David Price Vows To Remain In Boston For Duration Of Contract, Claims Fans Yelled Racial Taunts

BOSTON (CBS) — When David Price inked his massive seven-year, $217 million with the Red Sox, it was widely assumed that the left-hander would utilize the opt-out clause after three seasons. With the way that salaries for pitchers continue to rise, an opportunity for Price to cash in with one final megadeal seemed like a no-brainer.

But now, after a rough debut season in Boston, Price has vowed to see his contract through to the end.

“I’m staying right here. There was a reason I signed here and there’s a reason I’ll stay for six more years,” Price told The Boston Globe’s Peter Abraham. “I came here to win and we’re going to win. If I go out there and pitch well, they’ll support me.”

Price, 31, also said that despite the record-setting contract, money is not what drives him to perform.

“If I didn’t sign another contract in baseball ever I would have been OK. That wouldn’t change my lifestyle one bit,” Price told Abraham. “I was already going to die with more than I could ever spend. Money has never driven me, not in my entire life.”

The Felger & Massarotti program debated whether Price really does intend to stay with the Red Sox for the duration of his contract. Tony Massarotti was irked by Price’s insistence that he will win over the fans of Boston.

“I don’t like the fact that he is making winning over the fans a priority,” Mazz said. “Is he pitching to please people, or is he pitching to win games? Start there. If you just focus on winning the games, everything else falls into place. It’s really that simple.”

“I don’t believe it,” Mazz said. “He can’t say the opposite! Not when he’s as needy as he is. If he comes out and says, ‘Well, I don’t know, I haven’t gotten that far,’ [then the response would be], ‘What?! You mean you might opt out?! You don’t want to be here?! You can’t hack it?!’ It just perpetuates the story. So, he’s got to say the other thing. He has no choice but to say the other thing.”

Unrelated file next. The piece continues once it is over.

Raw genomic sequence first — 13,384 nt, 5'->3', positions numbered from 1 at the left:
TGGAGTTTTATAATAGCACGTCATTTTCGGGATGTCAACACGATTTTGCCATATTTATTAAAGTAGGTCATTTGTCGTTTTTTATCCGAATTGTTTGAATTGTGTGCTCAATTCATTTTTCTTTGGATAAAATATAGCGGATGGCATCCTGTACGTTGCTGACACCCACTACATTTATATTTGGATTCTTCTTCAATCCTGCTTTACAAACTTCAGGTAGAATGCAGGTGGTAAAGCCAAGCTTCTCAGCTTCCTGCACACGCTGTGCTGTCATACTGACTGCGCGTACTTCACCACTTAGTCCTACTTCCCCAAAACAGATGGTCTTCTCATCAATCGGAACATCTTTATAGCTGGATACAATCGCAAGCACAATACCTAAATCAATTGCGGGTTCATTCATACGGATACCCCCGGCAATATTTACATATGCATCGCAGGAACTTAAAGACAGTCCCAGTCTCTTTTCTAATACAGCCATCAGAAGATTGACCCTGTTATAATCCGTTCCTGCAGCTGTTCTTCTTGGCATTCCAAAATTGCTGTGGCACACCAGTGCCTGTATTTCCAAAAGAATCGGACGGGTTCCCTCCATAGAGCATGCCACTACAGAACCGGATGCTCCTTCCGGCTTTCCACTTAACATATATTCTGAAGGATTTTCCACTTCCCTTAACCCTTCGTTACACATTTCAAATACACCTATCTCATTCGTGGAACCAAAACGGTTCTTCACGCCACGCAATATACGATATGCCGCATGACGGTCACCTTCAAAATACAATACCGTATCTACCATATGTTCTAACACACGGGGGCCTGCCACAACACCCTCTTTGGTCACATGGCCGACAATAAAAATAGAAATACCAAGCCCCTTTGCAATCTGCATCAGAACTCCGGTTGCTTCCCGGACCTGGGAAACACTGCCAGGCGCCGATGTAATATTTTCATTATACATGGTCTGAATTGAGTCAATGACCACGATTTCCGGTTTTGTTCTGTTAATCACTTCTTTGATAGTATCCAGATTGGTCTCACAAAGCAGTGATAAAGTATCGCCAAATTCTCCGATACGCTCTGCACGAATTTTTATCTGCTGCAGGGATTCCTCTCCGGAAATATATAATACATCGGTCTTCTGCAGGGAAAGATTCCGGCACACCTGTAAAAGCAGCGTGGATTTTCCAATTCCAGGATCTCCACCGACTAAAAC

Michael Felger cited a list of pitchers who have opted out of big contracts when given the opportunity.

“Doesn’t pretty much anyone who has that clause [opt out]? I mean, give me an example of guys that have opted in,” Felger said.

Price also told Abraham that some of the criticism he heard from fans last season focused on his race.

“I got it all. It’s all right. I don’t care about that. My mom is white and my dad is black. I’ve heard that since I’ve been in school,” Price told Abraham of the verbal abuse he received. “There’s nothing you can say to me that I haven’t heard before. Your ignorance is not going to affect what I’m trying to do. But I feel sad it’s still out there.”

Felger said that comment is sure to become a story.

“He just opened up a whole can of nonsense with this. If it’s true, it’s true,” Felger said. “Now we have a thing. Now we have a thing — we’ve got racism at Fenway and racism in Boston and racism, racism, racism, racism, racism. … I’m not saying it didn’t happen, but it doesn’t feel like that’s what happens at Fenway anymore.”

Watch the discussion in the video above.

Comments

One Comment

  1. Eff him. Go earn that $31m next year and stop crying

  2. I have watched professional baseball in probably a dozen different stadiums. With the exception of Denver, I heard racial taunts. The worst I heard was in Tampa, FL at Tropicana Field. Fans yelling at Daisuke Matsuzaka calling him a f’ing g**k. I was so disgusted after first telling one of them to knock it off, I went to security. I had my 13 y/o daughter with me during that incident.
    What Price heard in Boston is not unique to Boston. It is not OK, but It is pervasive throughout sports and sporting events.

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